Book T of C
Chap T of C
In 1951 Niko Tinbergen wrote The Study of Instinct, a book filled with entertaining examples of animal behavior. A year later Tinbergen published an influential Scientific American article, "The Curious Behavior of the Stickleback" (Tinbergen, 1952). For many American psychologists, this was a first exposure to the concepts of ethology.
Tinbergen explained how he came to devote years of study to a little fish.
Why were the sticklebacks handy lab animals?
When I was a young lecturer in zoology at the University of Leyden 20 years ago [i.e. the early 1930s] I was asked to organize a laboratory course in animal behavior for undergraduates. In my quest for animals that could be used for such a purpose, I remembered the sticklebacks I had been accustomed as a boy to catch in the ditches near my home and to raise in a backyard aquarium. It seemed that they might be ideal laboratory animals. They could be hauled in numbers out of almost every ditch; they were tame and hardy and small enough to thrive in a tank no larger than a hatbox. (Tinbergen, 1952)
Tinbergen observed that sticklebacks perform an elaborate mating ritual, carried out the same way each time. First the male stakes out a little area of sand on the bottom of the ditch (or pond, or aquarium). This becomes his territory, defended against all other males. The male stickleback then digs a little hole, shoveling sand with his snout until the hole is about two inches deep and two inches wide. He gathers stringy pieces of algae, coats them with a sticky substance secreted from his kidneys, and piles the algae in the pit, forming a little mound. Finally, the male stickleback wiggles through the mount, leaving a tunnel. Now the stickleback changes color, becoming bluish white on the back and bright red on the underside.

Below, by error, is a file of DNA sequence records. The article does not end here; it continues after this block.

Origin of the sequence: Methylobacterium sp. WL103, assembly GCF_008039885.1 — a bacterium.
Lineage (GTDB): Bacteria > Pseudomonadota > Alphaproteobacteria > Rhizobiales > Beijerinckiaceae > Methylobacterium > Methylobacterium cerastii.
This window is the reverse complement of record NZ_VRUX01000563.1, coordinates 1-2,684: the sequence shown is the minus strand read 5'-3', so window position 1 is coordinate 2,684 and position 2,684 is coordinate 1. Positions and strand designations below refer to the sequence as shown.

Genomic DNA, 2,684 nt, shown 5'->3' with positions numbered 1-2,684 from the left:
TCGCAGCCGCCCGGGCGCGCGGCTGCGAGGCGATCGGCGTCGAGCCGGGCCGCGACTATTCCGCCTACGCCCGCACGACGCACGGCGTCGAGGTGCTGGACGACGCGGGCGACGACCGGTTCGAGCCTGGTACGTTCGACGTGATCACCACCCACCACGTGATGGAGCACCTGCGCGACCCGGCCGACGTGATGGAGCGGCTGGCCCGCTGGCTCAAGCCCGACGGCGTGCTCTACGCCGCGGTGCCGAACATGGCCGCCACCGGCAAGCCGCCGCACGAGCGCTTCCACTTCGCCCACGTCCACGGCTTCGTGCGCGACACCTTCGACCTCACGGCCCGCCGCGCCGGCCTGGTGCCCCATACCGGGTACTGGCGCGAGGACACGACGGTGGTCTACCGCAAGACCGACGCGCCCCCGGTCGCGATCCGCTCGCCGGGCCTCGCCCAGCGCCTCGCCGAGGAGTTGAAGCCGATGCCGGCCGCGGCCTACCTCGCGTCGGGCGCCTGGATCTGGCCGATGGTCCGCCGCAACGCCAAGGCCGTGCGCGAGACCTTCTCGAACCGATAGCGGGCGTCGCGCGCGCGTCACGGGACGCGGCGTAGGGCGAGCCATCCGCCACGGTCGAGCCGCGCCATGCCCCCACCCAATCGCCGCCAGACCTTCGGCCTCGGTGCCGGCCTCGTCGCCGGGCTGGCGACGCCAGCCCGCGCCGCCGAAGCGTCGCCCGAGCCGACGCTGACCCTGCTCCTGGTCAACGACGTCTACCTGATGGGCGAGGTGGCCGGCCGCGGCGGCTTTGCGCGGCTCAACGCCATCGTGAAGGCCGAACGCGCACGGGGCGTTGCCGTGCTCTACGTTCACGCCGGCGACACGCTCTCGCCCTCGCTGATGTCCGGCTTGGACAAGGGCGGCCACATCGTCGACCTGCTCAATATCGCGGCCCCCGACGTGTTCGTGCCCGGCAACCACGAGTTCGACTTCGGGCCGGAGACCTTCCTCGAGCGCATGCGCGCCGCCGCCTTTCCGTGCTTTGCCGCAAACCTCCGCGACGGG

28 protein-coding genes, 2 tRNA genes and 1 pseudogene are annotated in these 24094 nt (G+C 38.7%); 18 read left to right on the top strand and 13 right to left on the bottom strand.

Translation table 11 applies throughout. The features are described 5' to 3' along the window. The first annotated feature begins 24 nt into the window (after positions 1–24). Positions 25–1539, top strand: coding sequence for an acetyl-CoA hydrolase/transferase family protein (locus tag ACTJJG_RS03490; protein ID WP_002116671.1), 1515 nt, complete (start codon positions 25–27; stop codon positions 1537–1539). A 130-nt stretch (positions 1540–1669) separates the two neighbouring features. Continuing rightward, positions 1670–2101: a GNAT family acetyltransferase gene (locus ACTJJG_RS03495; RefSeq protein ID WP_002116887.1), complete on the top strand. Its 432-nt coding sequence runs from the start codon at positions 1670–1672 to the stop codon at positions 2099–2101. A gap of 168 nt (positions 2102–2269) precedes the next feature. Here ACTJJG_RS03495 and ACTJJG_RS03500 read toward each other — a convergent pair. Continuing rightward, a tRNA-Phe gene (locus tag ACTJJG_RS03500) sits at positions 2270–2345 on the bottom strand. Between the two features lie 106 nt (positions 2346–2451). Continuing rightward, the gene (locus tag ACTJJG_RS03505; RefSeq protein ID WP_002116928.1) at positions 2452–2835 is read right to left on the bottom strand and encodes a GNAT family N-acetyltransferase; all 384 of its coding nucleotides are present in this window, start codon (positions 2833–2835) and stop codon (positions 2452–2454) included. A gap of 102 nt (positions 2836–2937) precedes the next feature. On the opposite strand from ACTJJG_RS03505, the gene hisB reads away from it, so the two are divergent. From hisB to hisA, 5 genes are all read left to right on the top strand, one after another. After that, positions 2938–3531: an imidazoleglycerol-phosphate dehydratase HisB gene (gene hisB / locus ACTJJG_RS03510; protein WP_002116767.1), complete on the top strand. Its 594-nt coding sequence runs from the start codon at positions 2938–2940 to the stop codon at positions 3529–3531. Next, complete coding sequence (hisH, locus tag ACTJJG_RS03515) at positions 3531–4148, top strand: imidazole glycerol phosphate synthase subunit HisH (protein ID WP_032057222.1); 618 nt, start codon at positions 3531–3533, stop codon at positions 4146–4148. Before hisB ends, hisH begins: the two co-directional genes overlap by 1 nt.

The male stickleback prods the base of the female's tail to induce her to lay eggs
What is the stickleback mating ritual?
"In this colorful, conspicuous dress the male at once begins to court females." The females, in the meantime, have become fat with hundreds of eggs. When the male sights a female, he darts toward her then veers toward the nest. She follows in a distinctive head-up posture. The male leads her up to the nest and thrusts his snout into the tunnel. The female then slides into the nest, her head sticking out one end, her tail out the other. The male prods near the base of her tail with his snout, and this causes her to lay eggs in the nest. When she swims out, the male swims into the nest and fertilizes the eggs. He repeats this ritual with several females.
As his mating urge wears off, the male's colors gradually fade and he takes up a sentry position near the nest, fanning the eggs with his fins in order to keep them supplied with oxygen. As the eggs mature, they need more oxygen and the male spends more time fanning them. Finally the babies hatch and the male rounds up strays by catching them in his mouth and carrying them back to the area of the nest. When the babies become large enough, they wander off.
How were Tinbergen's observations of the Stickleback typical of early ethology?
This article by Tinbergen typified the ethological approach of the mid-20th Century. He worked with a species he knew and loved. He centered his observations on instinctive behavior linked to the reproductive cycle. He combined naturalistic observation and experimentation, and he studied behavior patterns set off by specific stimuli.
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Copyright © 2007 Russ Dewey